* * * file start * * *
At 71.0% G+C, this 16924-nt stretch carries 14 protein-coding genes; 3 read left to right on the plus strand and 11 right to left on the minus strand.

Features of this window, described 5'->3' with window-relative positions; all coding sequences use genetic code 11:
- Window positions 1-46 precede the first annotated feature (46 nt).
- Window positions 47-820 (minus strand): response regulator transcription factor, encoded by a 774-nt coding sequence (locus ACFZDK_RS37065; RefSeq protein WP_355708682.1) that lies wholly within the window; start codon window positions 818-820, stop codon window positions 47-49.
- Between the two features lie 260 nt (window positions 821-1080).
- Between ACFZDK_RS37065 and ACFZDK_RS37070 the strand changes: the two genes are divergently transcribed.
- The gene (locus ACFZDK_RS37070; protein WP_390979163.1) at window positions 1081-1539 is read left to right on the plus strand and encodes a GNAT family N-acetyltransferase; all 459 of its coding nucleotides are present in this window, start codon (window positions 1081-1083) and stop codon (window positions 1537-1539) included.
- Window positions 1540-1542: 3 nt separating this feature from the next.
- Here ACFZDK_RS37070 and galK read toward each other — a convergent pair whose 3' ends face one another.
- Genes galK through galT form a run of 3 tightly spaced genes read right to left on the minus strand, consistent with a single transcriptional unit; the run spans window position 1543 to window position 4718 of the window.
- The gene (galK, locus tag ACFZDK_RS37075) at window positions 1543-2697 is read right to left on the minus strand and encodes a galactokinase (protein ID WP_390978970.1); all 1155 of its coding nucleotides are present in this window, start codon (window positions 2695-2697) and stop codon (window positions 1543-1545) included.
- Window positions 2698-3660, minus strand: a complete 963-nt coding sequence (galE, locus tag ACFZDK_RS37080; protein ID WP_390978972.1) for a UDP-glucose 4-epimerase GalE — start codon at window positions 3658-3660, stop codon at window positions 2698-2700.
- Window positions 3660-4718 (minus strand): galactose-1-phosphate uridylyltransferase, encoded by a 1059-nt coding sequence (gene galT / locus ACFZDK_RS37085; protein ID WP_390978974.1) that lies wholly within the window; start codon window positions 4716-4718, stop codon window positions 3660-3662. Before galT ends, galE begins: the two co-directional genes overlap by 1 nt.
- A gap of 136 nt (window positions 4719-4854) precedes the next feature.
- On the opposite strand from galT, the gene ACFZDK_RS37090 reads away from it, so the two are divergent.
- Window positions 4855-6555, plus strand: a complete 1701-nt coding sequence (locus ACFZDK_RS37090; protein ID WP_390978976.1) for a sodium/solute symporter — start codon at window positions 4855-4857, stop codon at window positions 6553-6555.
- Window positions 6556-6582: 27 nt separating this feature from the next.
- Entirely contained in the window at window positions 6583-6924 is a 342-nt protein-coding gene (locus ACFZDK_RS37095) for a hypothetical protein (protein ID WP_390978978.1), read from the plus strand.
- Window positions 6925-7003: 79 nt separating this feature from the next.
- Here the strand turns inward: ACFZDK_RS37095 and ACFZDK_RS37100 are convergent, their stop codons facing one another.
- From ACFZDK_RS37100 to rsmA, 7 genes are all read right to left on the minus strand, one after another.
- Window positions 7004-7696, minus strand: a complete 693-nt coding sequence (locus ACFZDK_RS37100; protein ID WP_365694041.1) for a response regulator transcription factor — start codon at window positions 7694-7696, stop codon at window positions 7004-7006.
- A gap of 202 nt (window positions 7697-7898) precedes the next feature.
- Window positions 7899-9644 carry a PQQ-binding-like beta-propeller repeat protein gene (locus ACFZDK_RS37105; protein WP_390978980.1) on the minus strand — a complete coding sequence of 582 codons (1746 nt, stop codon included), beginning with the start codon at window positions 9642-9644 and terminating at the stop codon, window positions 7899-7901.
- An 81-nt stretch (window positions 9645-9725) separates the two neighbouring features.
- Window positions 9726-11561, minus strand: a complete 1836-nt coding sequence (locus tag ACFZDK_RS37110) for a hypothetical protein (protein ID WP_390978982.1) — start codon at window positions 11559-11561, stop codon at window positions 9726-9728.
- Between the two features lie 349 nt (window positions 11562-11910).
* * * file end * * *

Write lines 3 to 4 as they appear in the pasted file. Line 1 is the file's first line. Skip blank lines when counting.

- Window positions 1-46 precede the first annotated feature (46 nt).
- Window positions 47-820 (minus strand): response regulator transcription factor, encoded by a 774-nt coding sequence (locus ACFZDK_RS37065; RefSeq protein WP_355708682.1) that lies wholly within the window; start codon window positions 818-820, stop codon window positions 47-49.